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AT&T, Time Warner and the Death of Privacy


AT&T, Time Warner and the Death of Privacy

Amy Goodman, Denis Moynihan

It has been 140 years since Alexander Graham Bell uttered the first words through his experimental telephone, to his lab assistant: “Mr. Watson—come here—I want to see you.” His invention transformed human communication, and the world. The company he started grew into a massive monopoly, AT&T. The federal government eventually deemed it too powerful, and broke up the telecom giant in 1982.


Sanders' and Trump's initial response when the merger was announced was an unequivocal NO !

Clinton's response included her usual lawyer weasel words like "scrutinize" and "closer look". We will need to wait until Wall Street advises her before we hear any more from her on this issue.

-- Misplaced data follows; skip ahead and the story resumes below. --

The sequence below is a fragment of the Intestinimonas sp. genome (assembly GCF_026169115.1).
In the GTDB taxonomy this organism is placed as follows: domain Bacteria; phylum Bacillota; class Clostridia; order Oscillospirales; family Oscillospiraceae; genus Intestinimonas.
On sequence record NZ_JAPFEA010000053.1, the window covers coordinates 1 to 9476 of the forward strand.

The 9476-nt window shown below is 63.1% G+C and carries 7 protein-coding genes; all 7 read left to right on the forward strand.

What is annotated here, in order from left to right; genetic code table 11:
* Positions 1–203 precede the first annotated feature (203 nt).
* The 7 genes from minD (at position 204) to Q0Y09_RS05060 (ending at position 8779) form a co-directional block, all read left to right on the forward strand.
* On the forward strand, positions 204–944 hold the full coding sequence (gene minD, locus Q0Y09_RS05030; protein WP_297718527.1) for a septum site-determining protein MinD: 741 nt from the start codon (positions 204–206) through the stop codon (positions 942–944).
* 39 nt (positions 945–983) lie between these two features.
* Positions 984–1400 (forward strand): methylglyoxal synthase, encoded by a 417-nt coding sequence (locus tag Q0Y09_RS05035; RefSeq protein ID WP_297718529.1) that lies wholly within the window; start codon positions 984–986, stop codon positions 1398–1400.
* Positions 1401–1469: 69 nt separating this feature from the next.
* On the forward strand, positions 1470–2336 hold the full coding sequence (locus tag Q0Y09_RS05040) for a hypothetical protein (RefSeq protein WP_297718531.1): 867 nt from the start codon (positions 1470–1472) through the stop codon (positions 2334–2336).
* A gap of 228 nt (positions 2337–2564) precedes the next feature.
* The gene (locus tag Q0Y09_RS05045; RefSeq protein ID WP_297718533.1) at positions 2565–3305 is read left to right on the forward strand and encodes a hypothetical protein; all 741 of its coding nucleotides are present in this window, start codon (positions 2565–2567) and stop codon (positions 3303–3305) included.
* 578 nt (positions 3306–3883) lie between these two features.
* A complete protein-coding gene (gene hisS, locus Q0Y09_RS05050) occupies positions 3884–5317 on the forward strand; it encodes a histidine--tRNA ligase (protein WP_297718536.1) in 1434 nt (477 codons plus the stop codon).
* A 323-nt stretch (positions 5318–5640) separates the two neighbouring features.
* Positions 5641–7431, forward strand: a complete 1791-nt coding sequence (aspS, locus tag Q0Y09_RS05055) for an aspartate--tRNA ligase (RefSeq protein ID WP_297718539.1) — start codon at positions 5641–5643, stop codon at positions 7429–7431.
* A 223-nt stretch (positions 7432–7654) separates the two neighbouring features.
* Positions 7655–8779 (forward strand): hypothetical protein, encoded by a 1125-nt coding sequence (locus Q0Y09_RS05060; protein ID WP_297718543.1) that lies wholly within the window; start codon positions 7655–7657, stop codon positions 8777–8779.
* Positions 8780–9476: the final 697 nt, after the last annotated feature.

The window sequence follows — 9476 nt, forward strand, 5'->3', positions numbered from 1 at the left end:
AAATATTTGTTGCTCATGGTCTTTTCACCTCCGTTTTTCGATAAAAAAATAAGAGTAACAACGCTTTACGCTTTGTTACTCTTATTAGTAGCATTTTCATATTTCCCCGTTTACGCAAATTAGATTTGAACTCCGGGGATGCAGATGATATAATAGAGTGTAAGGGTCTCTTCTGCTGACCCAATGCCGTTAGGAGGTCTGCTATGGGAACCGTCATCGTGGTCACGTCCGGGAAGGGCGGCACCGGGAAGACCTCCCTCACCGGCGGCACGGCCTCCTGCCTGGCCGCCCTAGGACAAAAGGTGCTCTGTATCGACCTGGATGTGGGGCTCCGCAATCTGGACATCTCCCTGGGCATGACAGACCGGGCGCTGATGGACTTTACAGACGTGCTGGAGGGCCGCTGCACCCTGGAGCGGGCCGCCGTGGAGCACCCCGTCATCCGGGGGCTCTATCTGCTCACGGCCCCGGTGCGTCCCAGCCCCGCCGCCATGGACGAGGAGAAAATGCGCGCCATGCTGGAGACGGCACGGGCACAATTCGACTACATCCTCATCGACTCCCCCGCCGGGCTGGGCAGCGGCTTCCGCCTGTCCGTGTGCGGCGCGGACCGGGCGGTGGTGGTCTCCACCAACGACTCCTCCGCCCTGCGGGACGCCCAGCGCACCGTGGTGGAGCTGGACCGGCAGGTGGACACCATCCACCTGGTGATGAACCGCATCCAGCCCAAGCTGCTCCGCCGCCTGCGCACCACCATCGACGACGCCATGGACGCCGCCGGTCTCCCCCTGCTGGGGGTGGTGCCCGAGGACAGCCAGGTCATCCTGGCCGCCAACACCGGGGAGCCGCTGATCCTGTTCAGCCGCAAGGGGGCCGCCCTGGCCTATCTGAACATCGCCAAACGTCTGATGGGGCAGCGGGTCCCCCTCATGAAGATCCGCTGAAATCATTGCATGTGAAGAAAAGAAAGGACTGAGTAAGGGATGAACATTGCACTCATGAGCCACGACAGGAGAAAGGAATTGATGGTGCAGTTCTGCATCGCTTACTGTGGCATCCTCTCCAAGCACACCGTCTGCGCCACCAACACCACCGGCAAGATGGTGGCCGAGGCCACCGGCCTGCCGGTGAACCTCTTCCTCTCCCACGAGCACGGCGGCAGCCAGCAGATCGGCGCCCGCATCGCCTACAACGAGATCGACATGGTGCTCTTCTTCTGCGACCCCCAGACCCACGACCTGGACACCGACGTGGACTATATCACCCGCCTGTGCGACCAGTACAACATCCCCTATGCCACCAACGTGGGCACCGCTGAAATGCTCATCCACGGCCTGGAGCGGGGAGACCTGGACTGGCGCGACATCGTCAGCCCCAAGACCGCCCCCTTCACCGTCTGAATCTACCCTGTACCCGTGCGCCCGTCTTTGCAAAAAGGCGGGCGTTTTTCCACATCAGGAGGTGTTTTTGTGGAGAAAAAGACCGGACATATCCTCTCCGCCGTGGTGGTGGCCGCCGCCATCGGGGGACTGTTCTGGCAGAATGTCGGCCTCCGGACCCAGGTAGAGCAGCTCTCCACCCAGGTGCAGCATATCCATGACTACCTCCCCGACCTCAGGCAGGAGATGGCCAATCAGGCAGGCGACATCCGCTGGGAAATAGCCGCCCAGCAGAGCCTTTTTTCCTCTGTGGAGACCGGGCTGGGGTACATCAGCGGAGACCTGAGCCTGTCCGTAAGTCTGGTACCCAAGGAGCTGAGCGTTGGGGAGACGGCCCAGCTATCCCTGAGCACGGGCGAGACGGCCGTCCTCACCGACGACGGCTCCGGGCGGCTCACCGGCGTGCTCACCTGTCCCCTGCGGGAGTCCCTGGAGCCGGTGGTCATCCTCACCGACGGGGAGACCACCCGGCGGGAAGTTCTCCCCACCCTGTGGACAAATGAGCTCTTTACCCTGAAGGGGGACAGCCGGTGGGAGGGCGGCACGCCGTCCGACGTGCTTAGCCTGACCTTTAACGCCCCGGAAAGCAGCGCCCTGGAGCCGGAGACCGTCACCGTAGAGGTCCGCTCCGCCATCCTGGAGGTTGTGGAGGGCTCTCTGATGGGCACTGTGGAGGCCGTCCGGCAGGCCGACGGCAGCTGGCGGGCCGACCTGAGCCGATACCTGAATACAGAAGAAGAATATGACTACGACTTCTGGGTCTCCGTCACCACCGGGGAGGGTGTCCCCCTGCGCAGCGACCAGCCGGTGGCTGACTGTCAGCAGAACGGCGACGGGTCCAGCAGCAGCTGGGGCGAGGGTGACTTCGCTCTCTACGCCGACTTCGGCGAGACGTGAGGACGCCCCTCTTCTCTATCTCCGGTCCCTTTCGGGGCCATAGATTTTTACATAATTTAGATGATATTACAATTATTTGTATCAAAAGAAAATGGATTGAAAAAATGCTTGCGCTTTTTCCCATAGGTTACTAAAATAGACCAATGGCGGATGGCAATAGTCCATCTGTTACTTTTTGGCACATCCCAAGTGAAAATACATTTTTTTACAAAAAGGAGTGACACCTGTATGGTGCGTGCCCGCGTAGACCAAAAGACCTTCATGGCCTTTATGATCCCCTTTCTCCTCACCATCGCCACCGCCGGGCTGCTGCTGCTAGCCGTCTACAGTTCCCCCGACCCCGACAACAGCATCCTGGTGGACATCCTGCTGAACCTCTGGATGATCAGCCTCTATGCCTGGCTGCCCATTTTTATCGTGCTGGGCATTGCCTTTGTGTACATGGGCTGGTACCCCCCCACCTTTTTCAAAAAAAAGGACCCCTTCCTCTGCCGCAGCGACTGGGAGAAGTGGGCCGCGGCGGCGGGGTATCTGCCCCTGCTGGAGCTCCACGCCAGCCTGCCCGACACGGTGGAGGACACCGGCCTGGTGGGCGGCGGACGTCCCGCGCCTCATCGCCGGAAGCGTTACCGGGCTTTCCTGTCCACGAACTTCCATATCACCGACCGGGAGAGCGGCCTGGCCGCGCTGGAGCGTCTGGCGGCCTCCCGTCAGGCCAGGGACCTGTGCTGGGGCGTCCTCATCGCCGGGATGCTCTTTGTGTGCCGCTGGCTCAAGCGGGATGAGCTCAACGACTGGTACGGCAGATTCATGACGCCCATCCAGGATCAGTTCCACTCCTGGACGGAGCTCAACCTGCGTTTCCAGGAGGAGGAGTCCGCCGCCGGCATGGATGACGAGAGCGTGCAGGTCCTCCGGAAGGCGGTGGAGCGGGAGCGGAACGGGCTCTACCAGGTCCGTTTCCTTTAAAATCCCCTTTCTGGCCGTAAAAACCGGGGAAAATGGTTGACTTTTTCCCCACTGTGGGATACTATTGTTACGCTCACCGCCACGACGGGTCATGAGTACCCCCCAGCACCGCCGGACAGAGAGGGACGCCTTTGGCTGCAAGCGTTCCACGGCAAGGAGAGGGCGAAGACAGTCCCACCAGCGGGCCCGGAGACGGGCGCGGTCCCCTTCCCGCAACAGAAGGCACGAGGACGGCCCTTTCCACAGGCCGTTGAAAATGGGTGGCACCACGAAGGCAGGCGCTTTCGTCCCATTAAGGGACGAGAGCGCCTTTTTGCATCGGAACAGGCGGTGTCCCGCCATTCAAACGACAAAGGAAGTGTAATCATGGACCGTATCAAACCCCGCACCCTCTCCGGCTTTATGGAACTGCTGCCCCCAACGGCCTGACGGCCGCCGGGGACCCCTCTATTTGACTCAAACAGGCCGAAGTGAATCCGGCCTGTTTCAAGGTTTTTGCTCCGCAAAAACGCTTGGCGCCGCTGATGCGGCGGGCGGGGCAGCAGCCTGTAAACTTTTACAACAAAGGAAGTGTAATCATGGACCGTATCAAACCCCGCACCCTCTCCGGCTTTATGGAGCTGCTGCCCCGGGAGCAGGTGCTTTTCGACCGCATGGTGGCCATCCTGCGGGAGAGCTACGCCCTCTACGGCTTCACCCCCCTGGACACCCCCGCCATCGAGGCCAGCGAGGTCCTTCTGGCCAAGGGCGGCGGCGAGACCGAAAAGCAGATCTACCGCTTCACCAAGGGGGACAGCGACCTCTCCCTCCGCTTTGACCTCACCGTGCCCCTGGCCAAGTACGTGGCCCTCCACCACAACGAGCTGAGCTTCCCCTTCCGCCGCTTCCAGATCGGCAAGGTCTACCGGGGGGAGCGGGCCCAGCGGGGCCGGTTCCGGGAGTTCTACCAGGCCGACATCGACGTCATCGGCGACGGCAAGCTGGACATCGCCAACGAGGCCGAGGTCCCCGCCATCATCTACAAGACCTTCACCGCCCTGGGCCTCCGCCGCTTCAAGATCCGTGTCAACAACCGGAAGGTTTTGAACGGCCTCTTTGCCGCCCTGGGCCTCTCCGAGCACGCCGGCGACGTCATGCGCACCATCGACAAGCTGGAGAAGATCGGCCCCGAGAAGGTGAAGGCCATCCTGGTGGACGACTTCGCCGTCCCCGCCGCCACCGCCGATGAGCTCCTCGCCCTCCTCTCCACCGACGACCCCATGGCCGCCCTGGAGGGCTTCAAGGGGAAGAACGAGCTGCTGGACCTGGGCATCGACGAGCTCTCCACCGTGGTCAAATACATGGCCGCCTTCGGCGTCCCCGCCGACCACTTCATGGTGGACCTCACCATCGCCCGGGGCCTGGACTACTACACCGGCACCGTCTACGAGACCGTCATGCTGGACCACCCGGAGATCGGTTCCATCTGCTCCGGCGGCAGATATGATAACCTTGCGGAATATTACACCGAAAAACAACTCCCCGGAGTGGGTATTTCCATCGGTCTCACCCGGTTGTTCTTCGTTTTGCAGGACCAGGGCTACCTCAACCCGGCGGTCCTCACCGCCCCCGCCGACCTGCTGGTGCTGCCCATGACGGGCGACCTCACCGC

And because they are lumped together the Clintonistas now think this deal is not a bad thing. If Trump is against it, is must be good, is their logic.


The FCC regulations on ISPs are inadequate, for two reasons.

  1. They limit only using the browsing data for advertising, not using it to identify dissidents and whistleblowers.

  2. More fundamentally, one data are collected, they WILL be misused. To prevent misuse of data about our network connections, we must prohibit ISPs from accumulating those data in the first place, except when authorized by a specific court order.

See http://gnu.org/philosophy/surveillance-vs-democracy.html.